Kweisi Mfume:
Perpetuating white "racial purity?"

By Charles Michael Byrd

"Mixed-race identity is the end of race, the hard way. Race presupposes racial purity. That's why mixed-race is resisted so strongly. It's the ultimate undoing of the whole paradigm because it leads to too many races to have workable categories."

Mixed-race philosopher and author Naomi Zack's words come to mind whenever I read news accounts such as the one concerning former Congressman Kweisi Mfume's February 17 ratification by the NAACP's board of directors as that group's new president. Mfume said the NAACP (National Association for the Advancement of Colored People) is "big enough, bad enough and broad enough" to deal with a conservative Congress supposedly hostile to the group's programs, staggering debt, plummeting membership and a growing feeling in the black community that the organization is essentially irrelevant. He called for reaching out to young blacks and members of other ethnic groups, including Hispanics, Asians, American Indians and Jews. He did not, however, advocate reaching out to members of the mixed-race community.

I remember Professor Zack's sentiments, too, as I recall remarks attributed to anonymous black politicians in the January 1996 issue of Emerge magazine that included an article on the push for a multiracial 2000 Census category: "Privately, some Black leaders contend the multiracial families pushing this movement are pawns for racists, whose real goal is to eliminate racial categories altogether, pushing the nation toward this delusion of a colorblind society. Such a move towards this fraud would dissolve the safeguards the government constructed to promote equal opportunities for Blacks."

For the record, no empirical data exists forecasting adverse consequences for any African-American as a result of mixed-race individuals being allowed to legally self-identify on Census, hospital and school forms that request racial/ethnic data; any statement to the contrary is a Big Lie. It's worth noting, too, that black leaders think nothing of trampling in goose-step fashion on multiracial rights to preserve those of their own they view as "threatened."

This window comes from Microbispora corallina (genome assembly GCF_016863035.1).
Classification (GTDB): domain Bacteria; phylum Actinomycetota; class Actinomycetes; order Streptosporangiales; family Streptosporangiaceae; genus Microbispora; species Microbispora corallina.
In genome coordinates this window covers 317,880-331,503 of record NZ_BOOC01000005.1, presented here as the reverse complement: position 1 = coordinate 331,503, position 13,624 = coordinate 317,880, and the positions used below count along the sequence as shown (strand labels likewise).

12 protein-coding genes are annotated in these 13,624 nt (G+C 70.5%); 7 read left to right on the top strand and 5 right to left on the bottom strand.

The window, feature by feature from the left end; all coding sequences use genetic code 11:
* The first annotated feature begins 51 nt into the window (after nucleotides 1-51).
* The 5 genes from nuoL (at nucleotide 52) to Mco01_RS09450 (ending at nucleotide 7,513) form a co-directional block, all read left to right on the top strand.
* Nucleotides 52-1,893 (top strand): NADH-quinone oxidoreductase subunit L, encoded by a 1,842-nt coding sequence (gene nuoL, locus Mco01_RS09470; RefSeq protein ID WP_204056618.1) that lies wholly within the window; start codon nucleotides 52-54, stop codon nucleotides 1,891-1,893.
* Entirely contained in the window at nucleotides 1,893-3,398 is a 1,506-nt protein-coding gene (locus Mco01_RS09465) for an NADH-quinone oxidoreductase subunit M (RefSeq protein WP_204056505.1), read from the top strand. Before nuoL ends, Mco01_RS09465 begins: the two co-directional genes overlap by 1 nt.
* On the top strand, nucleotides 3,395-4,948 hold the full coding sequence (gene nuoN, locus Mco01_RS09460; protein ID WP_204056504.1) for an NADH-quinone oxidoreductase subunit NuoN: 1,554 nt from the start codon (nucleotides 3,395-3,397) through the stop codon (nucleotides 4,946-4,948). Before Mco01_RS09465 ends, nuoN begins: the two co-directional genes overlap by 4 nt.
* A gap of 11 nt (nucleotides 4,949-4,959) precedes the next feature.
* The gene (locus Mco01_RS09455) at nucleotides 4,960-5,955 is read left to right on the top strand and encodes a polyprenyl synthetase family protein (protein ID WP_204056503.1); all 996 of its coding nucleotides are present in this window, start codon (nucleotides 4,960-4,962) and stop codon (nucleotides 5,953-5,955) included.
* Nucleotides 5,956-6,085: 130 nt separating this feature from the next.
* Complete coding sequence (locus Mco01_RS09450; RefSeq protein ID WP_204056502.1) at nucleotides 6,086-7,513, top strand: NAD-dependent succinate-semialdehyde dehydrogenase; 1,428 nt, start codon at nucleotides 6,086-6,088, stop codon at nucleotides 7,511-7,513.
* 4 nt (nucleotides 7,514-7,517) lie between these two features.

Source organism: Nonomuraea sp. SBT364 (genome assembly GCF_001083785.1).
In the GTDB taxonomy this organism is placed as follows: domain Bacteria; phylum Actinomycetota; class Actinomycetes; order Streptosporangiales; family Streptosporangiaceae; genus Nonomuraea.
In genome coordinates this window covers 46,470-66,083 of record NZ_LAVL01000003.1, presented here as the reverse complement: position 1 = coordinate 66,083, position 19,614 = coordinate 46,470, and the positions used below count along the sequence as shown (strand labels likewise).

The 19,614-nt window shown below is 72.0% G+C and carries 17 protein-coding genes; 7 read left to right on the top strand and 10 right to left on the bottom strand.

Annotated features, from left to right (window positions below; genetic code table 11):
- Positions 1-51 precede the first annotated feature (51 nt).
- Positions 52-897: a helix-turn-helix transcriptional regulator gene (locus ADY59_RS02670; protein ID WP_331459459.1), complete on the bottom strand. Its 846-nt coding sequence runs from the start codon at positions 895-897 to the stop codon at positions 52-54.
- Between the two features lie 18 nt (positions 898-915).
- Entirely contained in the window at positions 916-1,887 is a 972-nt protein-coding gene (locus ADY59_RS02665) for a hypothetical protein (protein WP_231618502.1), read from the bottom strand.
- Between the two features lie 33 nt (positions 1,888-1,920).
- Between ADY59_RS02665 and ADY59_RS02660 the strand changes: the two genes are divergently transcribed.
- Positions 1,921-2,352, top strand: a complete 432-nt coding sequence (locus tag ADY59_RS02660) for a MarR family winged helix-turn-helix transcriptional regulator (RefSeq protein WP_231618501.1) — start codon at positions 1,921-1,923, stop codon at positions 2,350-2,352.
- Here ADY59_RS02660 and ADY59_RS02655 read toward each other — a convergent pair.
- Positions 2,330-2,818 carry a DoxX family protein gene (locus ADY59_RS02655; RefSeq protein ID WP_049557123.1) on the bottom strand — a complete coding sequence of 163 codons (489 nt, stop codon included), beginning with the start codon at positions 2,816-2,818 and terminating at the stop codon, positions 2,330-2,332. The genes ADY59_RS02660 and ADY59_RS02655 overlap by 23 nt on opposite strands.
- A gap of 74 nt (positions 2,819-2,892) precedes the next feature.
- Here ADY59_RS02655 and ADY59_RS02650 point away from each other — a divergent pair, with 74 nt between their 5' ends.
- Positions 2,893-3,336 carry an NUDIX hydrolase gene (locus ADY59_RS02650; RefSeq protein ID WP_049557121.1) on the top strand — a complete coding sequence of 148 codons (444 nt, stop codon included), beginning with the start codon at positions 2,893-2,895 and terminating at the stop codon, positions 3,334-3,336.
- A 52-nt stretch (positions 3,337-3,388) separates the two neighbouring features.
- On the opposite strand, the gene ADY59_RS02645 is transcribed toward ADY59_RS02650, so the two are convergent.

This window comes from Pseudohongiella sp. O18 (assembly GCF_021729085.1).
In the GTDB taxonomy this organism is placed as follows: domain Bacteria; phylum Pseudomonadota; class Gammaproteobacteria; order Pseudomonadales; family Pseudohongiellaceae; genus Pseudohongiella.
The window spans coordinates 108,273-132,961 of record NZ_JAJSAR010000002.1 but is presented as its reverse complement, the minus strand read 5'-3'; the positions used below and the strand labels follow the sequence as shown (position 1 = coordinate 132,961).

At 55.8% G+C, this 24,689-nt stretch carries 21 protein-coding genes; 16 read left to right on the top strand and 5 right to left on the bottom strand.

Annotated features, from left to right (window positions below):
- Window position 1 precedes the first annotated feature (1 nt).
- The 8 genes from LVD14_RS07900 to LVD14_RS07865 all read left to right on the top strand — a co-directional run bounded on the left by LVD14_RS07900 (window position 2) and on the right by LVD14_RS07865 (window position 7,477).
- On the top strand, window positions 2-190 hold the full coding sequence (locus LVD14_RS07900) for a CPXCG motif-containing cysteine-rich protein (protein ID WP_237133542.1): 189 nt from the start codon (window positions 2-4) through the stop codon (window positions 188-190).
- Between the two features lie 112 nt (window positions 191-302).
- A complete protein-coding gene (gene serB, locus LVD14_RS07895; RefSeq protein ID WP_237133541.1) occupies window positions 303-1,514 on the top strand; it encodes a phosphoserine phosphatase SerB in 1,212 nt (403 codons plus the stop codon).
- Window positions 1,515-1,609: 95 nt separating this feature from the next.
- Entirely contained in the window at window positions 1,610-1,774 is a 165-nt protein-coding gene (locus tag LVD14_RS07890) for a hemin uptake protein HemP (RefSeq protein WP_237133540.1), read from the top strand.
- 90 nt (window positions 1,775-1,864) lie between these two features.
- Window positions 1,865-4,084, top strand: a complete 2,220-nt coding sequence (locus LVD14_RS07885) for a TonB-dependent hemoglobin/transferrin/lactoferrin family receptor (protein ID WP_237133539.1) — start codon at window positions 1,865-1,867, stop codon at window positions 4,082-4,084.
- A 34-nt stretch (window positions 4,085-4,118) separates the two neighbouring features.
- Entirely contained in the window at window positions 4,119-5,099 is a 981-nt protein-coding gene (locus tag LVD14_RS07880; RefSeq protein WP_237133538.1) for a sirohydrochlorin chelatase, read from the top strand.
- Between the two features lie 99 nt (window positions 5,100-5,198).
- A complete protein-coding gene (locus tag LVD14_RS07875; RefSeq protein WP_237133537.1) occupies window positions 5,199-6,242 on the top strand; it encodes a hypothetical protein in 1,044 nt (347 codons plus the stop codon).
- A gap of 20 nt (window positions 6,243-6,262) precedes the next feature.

A more fundamental issue, however, comes into play, and that is the perpetuation of the mythical notion of white racial purity and of white racial supremacy -- which is really what racial categories signify anyway. Through their tenacious adherence to hypodescent, the inheritance of only the lowest status racial category of one's ancestors, a.k.a. the infamous "one-drop rule," black leaders have embraced one of the most vicious aspects of American racism and -- because it furthers their collective political agenda -- have deemed its continuance imperative. Ergo, they have forfeited all claims to the civil rights moral high-ground established by Martin Luther King, Jr., and they are no less racist than any Imperial Wizard of the White Knights of the Ku Klux Klan.

Contemporary advocacy of a mixed-race identifier is the largest and most meaningful assault on the concept of white racial purity to come down the pike in many moons. Consequently, the group most able to help this society bridge the gap between the race-obsessed present and an ideal future of racelessness is the mixed-race contingent.

Let us see if Mr. Mfume, who marched with Louis Farrakhan last October, is willing to break the pattern of black support for the concept of white racial purity by dropping his organization's steadfast opposition to the multiracial initiative. Anything less necessarily brands him a Jim Crowesque pretender to the throne of spiritual, moral and "racial" leadership.


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